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The lymph system helps your body fight illness. Lymph fluid travels throughout the body in lymph nodes and vessels. The fluid builds up if these nodes or vessels are blocked, damaged, or missing. Fluid build-up in the arms or legs is called lymphedema. There are two types of lymphedema:

  • Primary lymphedema is uncommon and occurs because people are either born without lymph nodes and vessels or they do not work properly.
  • Secondary lymphedema occurs when there is injury to the lymph nodes or vessels or blockage by infection or tumors.
Damaged Lymph Nodes
damaged lymph
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Lymphedema can be caused by a variety of factors:

  • Primary lymphedema
    • Being born without lymph vessels and nodes or with poorly functioning ones.
    • Milroy’s disease
    • Meige disease
    • Late-onset lymphedema
Planned Lymph Removal for Cancer Treatment
lymph nodes to be removed
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Risk Factors

These factors increase your chance of developing lymphedema. Tell your doctor if you have any of these risk factors:

  • Surgery that removed lymph nodes such as breast cancer surgery
  • Radiation treatment
  • Cancer
  • Infection
  • Parasites—tropical/subtropical regions
  • Overweight
  • Poor diet
  • Older age


Symptoms of lymphedema include:

  • Swelling in arms, legs, fingers, or toes
  • Loss in range of motion
  • Infection
  • Aching, pain, or discomfort
  • Heaviness or tightness of skin
  • Your clothes, shoes, or jewelry feel tight
  • Hardening of the skin
  • Redness of skin


Cases of lymphedema can vary from mild to severe. Your doctor will ask about your symptoms and medical history. A physical exam will be done.

Images may need to be taken of your body structures. This can be done with:

Other tests may include:

  • Measurement of your arms and/or legs—to assess the severity of fluid build-up
  • Lymphoscintigraphy—a test that uses dye to trace its travel through your lymph system


Talk with your doctor about the best plan for you. Options include the following:


Your doctor or physical therapist may show you exercises to drain fluid out of your arm or leg. Massage may also be used to help fluid drain. Sometimes, external pumps are used to help drain the fluid build-up.


Compression stockings, sleeves, or bandages are often used to direct fluid away from your affected arm or leg. You may be shown how to apply a compression device.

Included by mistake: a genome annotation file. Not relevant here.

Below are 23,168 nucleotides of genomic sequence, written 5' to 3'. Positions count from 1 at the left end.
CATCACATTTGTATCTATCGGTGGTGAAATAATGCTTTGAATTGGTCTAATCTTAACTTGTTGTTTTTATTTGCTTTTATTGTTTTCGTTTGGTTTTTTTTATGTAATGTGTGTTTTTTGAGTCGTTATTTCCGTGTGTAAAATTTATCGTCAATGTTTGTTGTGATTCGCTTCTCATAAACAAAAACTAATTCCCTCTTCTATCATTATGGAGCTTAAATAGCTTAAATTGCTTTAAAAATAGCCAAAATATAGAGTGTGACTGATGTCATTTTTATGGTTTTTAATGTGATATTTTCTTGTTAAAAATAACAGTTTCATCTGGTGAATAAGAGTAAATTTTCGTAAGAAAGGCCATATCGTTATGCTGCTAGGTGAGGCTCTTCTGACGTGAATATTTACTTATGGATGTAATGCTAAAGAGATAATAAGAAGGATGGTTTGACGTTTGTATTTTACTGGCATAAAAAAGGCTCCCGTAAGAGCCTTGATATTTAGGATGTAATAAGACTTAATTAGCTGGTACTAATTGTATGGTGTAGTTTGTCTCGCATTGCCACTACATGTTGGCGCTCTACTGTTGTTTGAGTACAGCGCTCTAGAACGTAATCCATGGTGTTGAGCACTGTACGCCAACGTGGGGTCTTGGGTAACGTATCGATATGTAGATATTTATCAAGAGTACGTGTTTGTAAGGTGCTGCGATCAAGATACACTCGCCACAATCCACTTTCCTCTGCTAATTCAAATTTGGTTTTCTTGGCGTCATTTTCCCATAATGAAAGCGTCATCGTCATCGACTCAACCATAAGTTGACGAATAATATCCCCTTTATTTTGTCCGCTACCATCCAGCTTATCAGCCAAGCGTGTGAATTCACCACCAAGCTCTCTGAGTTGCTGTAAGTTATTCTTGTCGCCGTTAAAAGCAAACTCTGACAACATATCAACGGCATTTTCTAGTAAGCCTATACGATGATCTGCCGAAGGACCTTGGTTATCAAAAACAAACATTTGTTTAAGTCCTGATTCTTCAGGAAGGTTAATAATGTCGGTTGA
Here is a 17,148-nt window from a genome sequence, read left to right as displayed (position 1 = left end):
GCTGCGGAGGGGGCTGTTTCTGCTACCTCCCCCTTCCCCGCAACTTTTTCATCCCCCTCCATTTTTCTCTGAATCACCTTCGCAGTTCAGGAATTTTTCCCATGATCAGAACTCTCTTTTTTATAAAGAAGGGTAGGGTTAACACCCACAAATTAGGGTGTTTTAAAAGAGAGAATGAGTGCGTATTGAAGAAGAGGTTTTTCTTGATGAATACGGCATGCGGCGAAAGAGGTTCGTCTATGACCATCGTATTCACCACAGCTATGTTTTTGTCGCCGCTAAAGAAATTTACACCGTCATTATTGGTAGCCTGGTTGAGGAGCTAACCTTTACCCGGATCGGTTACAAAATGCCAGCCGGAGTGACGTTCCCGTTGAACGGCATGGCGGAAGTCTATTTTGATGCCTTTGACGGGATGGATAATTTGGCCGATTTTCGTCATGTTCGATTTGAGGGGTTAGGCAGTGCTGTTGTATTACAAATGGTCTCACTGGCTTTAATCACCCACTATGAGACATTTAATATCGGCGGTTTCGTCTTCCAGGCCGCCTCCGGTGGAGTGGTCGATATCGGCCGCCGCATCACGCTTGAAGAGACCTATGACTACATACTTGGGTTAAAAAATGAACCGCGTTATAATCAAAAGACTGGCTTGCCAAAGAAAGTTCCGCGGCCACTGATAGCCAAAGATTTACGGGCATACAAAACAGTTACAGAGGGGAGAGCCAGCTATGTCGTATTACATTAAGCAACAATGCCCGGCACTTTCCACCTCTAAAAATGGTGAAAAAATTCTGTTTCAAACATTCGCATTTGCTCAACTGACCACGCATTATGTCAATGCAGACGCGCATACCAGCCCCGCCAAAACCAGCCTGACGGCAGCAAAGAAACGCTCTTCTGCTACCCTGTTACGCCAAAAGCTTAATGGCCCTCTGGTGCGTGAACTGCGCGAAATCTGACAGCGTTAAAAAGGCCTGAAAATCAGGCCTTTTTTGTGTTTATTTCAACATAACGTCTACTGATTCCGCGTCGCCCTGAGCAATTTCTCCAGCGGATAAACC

Compression stockings, sleeves, or bandages are often used to direct fluid away from your affected arm or leg. You may be shown how to apply a compression device.


Areas of lymphedema are at risk for infection. Your doctor may prescribe an antibiotic to prevent or treat infection. If the condition is painful, your doctor may suggest or prescribe a pain reliever.

Diuretics (water pills) may be useful for short periods of time for swelling in some causes of lymphedema.


In severe cases, surgery to remove extra tissue from your arm or leg may be considered.


If you are at risk for developing lymphedema, there are measures you can take to help reduce your chance of getting the condition.

If you are at risk, you can prevent swelling and fluid if you:

  • Do not allow anyone to take blood or your blood pressure on your affected arm or leg.
  • Wear a medical bracelet warning of your risk for developing lymphedema.
  • Avoid crossing your legs or carrying items on your shoulder if either area is at risk.
  • Maintain a healthy weight and eat properly.
  • Avoid ice packs or heating pads to the affected area.
  • If you had lymph nodes in your armpit removed during breast cancer surgery, participating in a physical therapy program may help to prevent lymphedema.

You can prevent side effects if you:

  • Keep your affected arm or leg clean.
  • Keep hands and feet protected by wearing gloves and shoes.
  • Use an electric razor to shave.
  • Use sunscreen when outdoors.

Revision Information

  • National Cancer Institute

  • National Lymphedema Network

  • Canadian Cancer Society

  • Lymphedema Association of Quebec

  • Lymphedema. National Cancer Institute website. Available at: Updated March 6, 2013. Accessed May 16, 2013.

  • Lymphedema. Society for Vascular Surgery website. Available at: Updated December 2011. Accessed May 16, 2013.

  • What is lymphedema? The National Lymphedema Network website. Available at: Accessed May 16, 2013.

  • 1/22/2010 DynaMed's Systematic Literature Surveillance Torres Lacomba M, Yuste Sánchez MJ, Zapico Goñi A, et al. Effectiveness of early physiotherapy to prevent lymphoedema after surgery for breast cancer: randomised, single blinded, clinical trial. BMJ. 2010;340:b5396.